Desmond Meade, a father and organizer, and the Florida Rights Restoration Coalition received Marguerite Casey Foundation’s 2018 Patiño Moore Legacy Award. Learn how the Foundation worked with him on Florida Amendment 4 to expand voting rights.
Desmond Meade thought his meeting with Luz Vega-Marquis would last just five minutes.
That’s the picture that flashed through his mind after hearing that he would be speaking with the president and CEO of Marguerite Casey Foundation about how Floridians with felony convictions should regain the right to vote.
At the time, Meade was working out of his car and building a movement to restore suffrage for 1.4 million U.S. citizens in Florida. They had paid their debts to society by serving sentences related to their felonies. But the Florida Constitution banned them from voting for life – and the path for individuals to regain that democratic right was cumbersome.
Instead of just five minutes, the conversation stretched to a full hour. Meade talked about the need to organize around humanity and redemption. The sheer number of Floridians going home as returning citizens with no electoral voice – for their families and in their communities – caught Vega-Marquis’ attention.
“I care about people,” she said, recalling that meeting a few years ago. “Dignity for families is paramount.”
Given Marguerite Casey Foundation’s unwavering mission, Vega-Marquis knew quickly that Meade’s movement building effort and focus on multiracial, multigenerational and inclusive leadership were worth supporting.
In 2015, the Foundation gave the Florida Rights Restoration Coalition (FRRC) – the community organization started by Meade – a general operating grant of $200,000 to help this movement for equity flourish in Florida. The Foundation was an early supporter of FRRC.
Vega-Marquis has long believed that movement building succeeds through sizable, multiyear general support grants that give freedom to family-led community organizations. Families, she has said, are capable of finding solutions to challenges before them.
In February – following the historic Florida Amendment 4 voting rights victory in November 2018 and which started with Meade’s idea and an email listserv – he spent a day attending Marguerite Casey Foundation’s board meeting in the Orlando area to discuss movement building, democracy and families.
Meade, who serves as FRRC executive director, fulfilled his sentences for his felony convictions years ago. He was honored at the board meeting as a guest, a featured speaker, a Black man who helped overturn Jim Crow-era decisions and a returning citizen whose idea led to the largest expansion of U.S. voting rights since 1971.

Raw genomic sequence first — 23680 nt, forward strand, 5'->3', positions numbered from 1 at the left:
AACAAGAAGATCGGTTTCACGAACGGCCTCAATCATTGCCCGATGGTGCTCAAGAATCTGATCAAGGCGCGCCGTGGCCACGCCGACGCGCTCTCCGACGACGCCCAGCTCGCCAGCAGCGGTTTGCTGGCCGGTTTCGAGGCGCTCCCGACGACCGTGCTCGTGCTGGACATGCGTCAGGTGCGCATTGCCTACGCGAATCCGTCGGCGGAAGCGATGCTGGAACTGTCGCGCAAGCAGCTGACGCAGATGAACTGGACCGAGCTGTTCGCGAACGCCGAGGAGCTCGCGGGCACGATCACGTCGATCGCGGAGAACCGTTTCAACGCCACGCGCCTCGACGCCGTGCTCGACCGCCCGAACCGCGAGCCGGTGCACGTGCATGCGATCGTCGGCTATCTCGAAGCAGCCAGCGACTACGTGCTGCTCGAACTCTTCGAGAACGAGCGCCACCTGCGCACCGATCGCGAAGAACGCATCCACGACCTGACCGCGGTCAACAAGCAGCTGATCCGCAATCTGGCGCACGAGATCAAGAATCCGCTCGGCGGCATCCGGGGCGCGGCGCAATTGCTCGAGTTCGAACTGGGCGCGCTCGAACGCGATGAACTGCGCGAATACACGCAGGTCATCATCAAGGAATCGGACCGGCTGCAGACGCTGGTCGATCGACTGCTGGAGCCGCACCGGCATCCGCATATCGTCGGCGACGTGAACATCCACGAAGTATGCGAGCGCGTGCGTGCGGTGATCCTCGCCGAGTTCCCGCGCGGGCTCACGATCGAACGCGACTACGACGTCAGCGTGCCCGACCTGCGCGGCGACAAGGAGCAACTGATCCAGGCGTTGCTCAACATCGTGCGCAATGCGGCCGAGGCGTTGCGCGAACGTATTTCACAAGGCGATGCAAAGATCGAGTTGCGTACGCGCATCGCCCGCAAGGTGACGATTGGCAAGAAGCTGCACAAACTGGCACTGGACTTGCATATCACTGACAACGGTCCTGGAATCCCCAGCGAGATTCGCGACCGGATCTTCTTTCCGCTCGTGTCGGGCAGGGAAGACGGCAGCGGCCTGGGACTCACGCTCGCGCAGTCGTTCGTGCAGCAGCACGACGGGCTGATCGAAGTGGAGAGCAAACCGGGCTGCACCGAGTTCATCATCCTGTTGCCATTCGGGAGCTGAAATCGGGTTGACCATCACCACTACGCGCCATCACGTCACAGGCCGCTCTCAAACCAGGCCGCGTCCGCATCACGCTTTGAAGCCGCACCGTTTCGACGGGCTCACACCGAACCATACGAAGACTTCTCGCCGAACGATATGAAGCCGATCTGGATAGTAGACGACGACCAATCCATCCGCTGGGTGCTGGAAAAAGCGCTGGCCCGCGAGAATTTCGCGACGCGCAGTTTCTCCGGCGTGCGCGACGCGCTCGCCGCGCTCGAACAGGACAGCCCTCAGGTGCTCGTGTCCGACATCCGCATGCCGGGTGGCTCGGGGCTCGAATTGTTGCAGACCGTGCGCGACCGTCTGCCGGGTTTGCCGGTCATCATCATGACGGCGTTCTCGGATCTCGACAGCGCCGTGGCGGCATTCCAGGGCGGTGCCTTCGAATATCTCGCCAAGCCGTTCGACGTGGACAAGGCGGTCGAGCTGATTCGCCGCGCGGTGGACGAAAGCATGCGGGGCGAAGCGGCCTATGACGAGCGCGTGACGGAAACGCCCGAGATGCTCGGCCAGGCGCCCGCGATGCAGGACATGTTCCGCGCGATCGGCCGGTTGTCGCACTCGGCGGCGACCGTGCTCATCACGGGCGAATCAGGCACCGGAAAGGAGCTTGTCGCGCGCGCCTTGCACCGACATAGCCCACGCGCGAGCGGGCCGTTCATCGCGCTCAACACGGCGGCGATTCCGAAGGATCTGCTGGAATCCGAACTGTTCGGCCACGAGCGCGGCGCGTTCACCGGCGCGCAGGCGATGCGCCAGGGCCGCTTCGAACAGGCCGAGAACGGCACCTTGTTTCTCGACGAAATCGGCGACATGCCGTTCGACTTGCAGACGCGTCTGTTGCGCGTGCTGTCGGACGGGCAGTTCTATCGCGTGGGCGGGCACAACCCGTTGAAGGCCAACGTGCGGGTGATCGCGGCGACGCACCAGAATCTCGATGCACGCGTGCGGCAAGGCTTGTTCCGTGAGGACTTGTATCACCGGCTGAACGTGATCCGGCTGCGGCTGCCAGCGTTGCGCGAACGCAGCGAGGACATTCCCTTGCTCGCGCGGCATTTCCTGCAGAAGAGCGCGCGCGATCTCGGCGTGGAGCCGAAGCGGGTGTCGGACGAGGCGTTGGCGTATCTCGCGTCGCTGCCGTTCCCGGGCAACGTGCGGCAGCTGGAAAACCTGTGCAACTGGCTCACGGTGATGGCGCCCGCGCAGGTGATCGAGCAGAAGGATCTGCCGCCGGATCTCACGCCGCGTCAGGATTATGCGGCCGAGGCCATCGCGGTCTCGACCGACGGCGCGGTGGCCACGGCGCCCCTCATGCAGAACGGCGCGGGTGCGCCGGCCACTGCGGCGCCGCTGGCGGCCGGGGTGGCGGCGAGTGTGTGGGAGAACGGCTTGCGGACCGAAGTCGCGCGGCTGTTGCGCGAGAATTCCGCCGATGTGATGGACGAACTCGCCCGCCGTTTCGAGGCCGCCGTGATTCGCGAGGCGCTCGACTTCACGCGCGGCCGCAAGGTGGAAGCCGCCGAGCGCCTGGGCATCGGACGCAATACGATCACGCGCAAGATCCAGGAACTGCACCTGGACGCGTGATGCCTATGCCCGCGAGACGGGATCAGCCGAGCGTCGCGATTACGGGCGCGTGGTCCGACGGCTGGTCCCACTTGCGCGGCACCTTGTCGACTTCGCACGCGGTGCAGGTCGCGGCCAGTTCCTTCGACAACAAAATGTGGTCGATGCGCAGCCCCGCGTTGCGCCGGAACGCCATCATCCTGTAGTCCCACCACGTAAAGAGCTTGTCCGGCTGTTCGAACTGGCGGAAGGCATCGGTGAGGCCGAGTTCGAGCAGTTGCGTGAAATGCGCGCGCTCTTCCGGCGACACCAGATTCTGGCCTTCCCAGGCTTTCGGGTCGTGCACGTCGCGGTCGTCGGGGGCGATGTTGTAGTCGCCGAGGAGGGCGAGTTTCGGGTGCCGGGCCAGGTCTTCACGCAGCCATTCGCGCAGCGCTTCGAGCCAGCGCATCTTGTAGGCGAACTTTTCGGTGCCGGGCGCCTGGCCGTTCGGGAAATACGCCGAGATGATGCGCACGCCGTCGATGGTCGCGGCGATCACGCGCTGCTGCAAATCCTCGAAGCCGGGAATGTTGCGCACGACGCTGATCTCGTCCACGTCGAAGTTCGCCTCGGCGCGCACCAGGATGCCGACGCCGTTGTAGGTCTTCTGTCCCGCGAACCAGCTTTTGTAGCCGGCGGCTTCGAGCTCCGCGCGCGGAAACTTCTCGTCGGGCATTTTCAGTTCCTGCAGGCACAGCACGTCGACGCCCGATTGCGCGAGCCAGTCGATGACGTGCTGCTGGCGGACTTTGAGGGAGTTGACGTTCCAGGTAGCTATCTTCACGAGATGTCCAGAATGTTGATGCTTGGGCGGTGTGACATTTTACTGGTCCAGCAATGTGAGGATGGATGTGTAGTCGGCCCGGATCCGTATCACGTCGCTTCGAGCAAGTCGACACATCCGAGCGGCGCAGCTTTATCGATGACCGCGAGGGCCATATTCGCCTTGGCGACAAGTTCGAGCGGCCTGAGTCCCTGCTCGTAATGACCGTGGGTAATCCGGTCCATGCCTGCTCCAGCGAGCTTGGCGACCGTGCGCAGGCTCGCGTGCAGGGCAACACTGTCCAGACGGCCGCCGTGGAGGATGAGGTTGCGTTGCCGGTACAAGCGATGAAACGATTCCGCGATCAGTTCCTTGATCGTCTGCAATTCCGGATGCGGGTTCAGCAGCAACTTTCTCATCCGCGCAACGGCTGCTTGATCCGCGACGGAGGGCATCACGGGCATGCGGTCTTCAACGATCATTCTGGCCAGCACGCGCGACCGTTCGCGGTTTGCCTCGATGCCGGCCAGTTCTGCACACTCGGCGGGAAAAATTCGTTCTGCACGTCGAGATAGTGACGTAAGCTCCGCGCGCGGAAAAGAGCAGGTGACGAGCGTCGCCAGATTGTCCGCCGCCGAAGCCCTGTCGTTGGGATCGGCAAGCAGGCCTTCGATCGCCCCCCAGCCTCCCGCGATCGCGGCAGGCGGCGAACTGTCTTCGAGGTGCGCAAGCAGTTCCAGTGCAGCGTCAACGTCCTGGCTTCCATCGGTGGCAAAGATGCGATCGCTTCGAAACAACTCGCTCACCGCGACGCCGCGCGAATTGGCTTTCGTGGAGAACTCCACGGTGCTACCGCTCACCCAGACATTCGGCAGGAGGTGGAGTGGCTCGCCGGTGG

He’s also a father. During a visit to Hope CommUnity Center in Apopka, north of Orlando, his daughter, Xcellence Glenn, participated on a youth leadership panel. She talked about her work at FRRC and with Black Youth Vote!, processing petitions and registering students in get-out-the-vote drives.
As she spoke, Meade pointed his smartphone at his daughter to record a special family moment.
Later, during a board discussion, he explained how Florida Amendment 4 won more than 5.1 million votes – or 64 percent of all ballots cast. “They weren’t votes based on hate. They were votes based on love, forgiveness and redemption,” he said.
“For a brief moment, Florida – and this country – got to see love winning the day.”
That evening, he stood behind a podium with Vega-Marquis and Freeman A. Hrabowski, III, Marguerite Casey Foundation’s board chair.
The Foundation honored Meade and FRRC with its Patiño Moore Legacy Award – which is rare, if not unique, in U.S. philanthropy. It specifically recognizes partnerships and progress in Black and Brown communities, as well as the idea of movement building that centers on families organizing to find solutions, especially in the face of poverty. The Award includes $150,000 for FRRC to advance its work.
When he was younger, Meade found inspiration for community organizing from recipients in the Deferred Action for Childhood Arrivals program and from families in the state’s immigrant communities.
Florida Amendment 4 won support from communities of all backgrounds.
As Meade accepted the Award, his daughter used her smartphone to record another special family moment.
Later that evening, Meade returned home to spend time with his wife and other children.
His work organizing communities around the values of inclusion and redemption would continue, particularly in safeguarding what voters approved in November 2018.
In 2019, lawmakers in the Sunshine State approved legislation to require that fees, court costs and restitution be paid before U.S. citizens could cast ballots under the rights restored by Florida Amendment 4. As of early May, the bill was expected to go to the governor’s office for review. Supporters of Florida Amendment 4 compared it to a modern-day poll tax, arguing that it would suppress the vote.
Another focus of Meade and FRRC members: Ensuring that all returning citizens can register to vote before Election 2020. They also have talked about reforming Florida’s criminal justice system.
In February, Marguerite Casey Foundation approved an additional general support grant of $200,000 to FRRC to support its work.
“It’s hard to dream when you’re afraid to fail,” Meade said at the Foundation meeting. “…We were willing to color outside the lines.”
Observed Vega-Marquis: “The day’s discussion about the historic victory of Amendment 4 showed me, yet again, how families, communities and philanthropy are coming together to drive powerful positive change for the public good.”